April 1; 360 Degree Management MANAGEMENT BY THE BOOK: 365 Daily Bible Verse & One-Minute Management Lessons For The Busy Faithful
Chapter Four: Relationships; 1 April
Do not forsake your friend and the friend of your father…
|360 Degree Management|
“You should always go to other people’s funerals; otherwise, they won’t come to yours,” Lawrence Peter Berra.
The great Yogi Berra is said to be the best catcher in baseball history. The Hall of Famer played almost two decades for the New York Yankees. He is known as a manager who mangled quotes–which seem to best represent the imperfect network of relationships that is management.
The catcher on a baseball team is traditionally perceived as the most intelligent player on the field—who gets things done.
He loved the game (the winning) and loved people (who did the winning). He understood the subtle movement and magnetism of how people behaved like family on the molecular level. Managers understand these relationships and how to get people to get things done.
Management is done through the thinking support of others. Management described in one word would be “relationships.”
Amateur managers think that the work of the manager, that plan-organize-lead-control, is what is done ‘to’ subordinates beneath them on the org chart. The novice leader thinks that 100% of his effectiveness depends on getting his direct reports to work.
This is, of course, wrong. To ‘control events’ the manager needs to control more than the workings of his staff. Where does the new manager begin?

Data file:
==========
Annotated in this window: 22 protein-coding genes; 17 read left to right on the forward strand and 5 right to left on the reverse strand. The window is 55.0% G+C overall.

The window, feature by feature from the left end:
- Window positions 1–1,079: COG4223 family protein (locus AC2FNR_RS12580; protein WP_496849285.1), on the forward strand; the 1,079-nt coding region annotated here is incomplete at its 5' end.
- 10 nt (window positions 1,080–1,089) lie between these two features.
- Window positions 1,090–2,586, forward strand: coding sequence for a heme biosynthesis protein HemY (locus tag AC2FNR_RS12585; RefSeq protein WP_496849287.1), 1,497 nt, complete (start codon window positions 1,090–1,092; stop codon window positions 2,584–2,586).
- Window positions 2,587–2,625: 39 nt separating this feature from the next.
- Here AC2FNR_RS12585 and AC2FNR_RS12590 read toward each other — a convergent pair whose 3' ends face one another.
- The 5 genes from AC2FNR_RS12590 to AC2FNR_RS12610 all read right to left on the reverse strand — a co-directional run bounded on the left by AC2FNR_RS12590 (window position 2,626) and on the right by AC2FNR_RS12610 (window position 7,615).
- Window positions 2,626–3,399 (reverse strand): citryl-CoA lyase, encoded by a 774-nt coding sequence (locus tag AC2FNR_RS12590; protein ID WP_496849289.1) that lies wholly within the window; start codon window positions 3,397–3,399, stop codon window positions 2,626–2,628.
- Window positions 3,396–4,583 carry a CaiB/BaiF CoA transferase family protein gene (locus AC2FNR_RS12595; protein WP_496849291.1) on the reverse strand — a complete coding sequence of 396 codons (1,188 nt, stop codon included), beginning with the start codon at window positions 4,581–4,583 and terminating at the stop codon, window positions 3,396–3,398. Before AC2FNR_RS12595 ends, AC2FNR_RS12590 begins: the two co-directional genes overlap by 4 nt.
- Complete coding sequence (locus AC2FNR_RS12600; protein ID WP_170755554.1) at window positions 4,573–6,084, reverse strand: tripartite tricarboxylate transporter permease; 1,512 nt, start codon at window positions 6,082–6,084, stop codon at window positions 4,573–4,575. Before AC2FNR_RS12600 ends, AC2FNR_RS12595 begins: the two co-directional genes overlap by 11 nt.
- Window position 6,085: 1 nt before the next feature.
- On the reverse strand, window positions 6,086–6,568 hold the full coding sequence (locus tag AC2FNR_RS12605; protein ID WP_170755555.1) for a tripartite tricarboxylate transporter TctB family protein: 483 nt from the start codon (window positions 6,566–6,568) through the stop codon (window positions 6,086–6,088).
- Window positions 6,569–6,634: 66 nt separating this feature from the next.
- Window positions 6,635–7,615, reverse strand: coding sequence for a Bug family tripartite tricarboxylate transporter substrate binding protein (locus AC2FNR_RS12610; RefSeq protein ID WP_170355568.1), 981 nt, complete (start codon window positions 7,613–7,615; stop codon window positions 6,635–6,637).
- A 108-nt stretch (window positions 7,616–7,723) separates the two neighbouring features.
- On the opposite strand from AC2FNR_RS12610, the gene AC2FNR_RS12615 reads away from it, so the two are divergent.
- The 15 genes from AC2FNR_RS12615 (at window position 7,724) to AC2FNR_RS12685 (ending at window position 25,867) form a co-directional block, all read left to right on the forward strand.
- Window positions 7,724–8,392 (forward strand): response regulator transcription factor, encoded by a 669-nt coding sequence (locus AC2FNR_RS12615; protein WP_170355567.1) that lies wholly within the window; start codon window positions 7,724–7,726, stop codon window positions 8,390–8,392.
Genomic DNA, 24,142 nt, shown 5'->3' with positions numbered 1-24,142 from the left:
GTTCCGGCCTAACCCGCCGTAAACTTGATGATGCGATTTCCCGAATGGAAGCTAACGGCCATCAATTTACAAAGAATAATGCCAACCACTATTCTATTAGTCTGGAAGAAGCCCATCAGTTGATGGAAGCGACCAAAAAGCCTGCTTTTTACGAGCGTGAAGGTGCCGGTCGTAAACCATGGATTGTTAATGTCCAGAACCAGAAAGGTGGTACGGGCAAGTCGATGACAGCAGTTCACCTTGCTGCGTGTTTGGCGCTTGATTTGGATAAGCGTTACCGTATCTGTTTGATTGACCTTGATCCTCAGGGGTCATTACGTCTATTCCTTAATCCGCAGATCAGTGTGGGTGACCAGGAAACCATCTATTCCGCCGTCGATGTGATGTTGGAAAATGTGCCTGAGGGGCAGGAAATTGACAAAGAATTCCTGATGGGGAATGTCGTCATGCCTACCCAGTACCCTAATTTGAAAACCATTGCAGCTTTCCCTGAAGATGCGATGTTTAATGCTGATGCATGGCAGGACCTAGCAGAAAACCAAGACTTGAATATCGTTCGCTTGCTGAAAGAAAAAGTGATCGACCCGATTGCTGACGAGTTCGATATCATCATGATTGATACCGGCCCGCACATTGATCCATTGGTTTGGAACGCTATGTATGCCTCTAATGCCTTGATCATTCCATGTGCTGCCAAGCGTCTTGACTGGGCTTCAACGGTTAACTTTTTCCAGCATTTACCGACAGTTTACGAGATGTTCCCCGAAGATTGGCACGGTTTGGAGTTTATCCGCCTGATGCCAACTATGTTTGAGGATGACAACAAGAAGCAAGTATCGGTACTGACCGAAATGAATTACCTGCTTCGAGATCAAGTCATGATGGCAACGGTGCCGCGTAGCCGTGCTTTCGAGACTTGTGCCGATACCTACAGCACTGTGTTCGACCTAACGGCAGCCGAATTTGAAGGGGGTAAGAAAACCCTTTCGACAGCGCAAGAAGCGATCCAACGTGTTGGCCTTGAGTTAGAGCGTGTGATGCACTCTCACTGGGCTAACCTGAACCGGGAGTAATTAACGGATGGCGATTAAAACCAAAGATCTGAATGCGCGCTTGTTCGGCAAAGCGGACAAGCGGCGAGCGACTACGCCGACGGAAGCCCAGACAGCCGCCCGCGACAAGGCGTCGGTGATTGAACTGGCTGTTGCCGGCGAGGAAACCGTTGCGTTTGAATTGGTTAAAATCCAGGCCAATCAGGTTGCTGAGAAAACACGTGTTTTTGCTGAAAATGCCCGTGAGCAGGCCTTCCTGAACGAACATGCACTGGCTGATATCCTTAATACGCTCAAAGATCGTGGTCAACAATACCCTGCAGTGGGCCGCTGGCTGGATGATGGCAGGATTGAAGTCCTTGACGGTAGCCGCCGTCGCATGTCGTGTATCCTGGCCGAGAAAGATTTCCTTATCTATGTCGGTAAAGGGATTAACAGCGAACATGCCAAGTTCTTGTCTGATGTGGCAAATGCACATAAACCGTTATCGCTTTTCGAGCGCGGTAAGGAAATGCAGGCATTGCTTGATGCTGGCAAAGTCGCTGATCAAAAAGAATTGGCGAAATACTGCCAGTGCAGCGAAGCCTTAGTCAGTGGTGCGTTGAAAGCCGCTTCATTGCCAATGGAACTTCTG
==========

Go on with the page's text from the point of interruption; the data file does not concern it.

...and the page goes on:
He can start with some new business math.
The manager’s world has four bodies in his orbit. His boss and his staff above and below on the vertical; his external peers and internal peers on the horizontal. They each have to be maintained in balance.
If we simply allocated equal time to each group of relationships in each of the four quadrants we would see 25 percent of the manager’s time working with his internal peers; 25 percent of his time nurturing relationships with his peers outside the company; 25 percent with his boss’s office and the remaining quarter with his staff.
Most of the manager’s time should be invested not with his people but apart from his direct reports.
Thomas J. Watson, the senior, chairman and CEO of International Business Machines, IBM said, “A manager is an assistant to his men.” To be an effective staff assistant the professional, seasoned manager knows that his people don’t need a ‘hands-on’ assistant handing them tools. The staff has needs that only the manager can provide.
I once asked a Commanding General his greatest challenge in running a large organization. He said, “to put resources where my people need them — or me…My office is BWI Airport,” where he would travel to get what his people needed.
The experienced manager knows office politics and movement of political capital and the extended relationships that govern them. Do not forsake your friend and the friend of your father…Proverbs 27:10a